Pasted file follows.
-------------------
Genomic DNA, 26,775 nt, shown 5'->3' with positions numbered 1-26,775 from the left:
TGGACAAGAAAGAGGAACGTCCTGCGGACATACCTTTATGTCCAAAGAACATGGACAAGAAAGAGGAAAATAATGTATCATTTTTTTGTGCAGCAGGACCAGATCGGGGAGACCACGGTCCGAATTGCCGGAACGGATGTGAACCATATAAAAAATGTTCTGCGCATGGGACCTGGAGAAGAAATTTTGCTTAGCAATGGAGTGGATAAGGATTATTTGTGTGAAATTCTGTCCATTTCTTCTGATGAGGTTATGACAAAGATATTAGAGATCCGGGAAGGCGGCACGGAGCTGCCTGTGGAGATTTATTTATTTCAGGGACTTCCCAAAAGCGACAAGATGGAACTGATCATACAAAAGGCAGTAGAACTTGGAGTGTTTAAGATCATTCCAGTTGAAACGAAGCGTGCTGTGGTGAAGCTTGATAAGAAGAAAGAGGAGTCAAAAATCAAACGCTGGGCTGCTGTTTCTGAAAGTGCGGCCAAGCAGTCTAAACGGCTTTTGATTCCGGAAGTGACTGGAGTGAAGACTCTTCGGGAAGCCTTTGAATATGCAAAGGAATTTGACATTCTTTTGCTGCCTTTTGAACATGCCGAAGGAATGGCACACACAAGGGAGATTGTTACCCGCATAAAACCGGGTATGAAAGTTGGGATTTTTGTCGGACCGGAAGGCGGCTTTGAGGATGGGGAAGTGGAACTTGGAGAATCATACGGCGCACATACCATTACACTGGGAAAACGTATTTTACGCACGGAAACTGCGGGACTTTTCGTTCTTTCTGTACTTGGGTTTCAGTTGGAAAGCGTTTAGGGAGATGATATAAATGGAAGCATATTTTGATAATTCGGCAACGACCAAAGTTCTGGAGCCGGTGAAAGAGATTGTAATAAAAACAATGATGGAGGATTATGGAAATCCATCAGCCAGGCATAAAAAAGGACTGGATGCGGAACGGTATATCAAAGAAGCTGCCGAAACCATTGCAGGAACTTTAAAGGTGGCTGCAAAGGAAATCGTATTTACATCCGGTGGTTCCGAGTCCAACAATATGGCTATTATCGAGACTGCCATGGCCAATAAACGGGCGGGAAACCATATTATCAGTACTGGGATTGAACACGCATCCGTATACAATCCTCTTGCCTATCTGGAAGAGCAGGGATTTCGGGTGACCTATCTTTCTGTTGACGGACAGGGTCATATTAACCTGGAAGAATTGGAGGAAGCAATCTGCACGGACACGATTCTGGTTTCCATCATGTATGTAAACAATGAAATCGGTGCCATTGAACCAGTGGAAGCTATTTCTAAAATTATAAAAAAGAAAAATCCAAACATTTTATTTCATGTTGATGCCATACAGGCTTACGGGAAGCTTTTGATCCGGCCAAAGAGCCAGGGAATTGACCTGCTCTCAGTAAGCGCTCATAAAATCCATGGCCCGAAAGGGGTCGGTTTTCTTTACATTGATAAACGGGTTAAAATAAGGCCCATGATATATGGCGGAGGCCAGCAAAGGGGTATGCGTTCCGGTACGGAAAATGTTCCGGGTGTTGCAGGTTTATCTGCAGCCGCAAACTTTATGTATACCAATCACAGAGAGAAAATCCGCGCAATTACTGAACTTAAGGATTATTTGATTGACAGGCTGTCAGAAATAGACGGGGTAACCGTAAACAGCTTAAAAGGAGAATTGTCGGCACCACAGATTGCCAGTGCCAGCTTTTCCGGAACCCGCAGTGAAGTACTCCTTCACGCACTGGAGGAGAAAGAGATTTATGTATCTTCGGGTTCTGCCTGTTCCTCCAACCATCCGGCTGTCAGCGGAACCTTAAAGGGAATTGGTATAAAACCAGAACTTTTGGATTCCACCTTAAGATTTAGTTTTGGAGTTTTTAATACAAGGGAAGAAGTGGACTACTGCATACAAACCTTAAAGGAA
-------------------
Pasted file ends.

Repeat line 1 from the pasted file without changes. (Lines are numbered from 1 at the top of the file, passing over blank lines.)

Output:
Genomic DNA, 26,775 nt, shown 5'->3' with positions numbered 1-26,775 from the left: